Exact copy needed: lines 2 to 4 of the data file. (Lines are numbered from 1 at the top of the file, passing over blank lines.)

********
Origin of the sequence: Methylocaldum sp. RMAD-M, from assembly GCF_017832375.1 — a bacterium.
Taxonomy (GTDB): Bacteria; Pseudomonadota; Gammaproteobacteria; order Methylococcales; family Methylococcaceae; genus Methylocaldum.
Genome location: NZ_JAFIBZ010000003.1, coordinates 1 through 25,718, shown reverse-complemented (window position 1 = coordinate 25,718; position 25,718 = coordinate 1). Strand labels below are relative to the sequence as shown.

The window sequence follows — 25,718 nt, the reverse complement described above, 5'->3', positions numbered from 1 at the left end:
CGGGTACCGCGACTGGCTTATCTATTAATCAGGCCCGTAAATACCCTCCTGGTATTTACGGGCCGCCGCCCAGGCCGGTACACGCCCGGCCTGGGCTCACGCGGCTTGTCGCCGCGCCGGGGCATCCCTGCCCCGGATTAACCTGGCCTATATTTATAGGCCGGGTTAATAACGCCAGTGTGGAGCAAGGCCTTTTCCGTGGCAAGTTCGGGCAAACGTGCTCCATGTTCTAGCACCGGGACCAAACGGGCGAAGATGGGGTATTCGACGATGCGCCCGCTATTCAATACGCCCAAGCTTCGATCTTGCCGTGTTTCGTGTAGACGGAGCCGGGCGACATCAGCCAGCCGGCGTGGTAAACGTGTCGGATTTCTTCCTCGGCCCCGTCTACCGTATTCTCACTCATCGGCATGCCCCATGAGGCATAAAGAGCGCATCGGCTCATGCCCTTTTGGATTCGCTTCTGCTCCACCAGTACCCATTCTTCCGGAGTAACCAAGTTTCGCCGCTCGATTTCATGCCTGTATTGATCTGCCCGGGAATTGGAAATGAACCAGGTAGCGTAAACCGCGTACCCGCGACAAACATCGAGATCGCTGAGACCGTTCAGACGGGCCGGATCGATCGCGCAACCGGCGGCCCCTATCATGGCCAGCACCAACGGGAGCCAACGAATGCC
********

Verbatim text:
Taxonomy (GTDB): Bacteria; Pseudomonadota; Gammaproteobacteria; order Methylococcales; family Methylococcaceae; genus Methylocaldum.
Genome location: NZ_JAFIBZ010000003.1, coordinates 1 through 25,718, shown reverse-complemented (window position 1 = coordinate 25,718; position 25,718 = coordinate 1). Strand labels below are relative to the sequence as shown.

The window sequence follows — 25,718 nt, the reverse complement described above, 5'->3', positions numbered from 1 at the left end: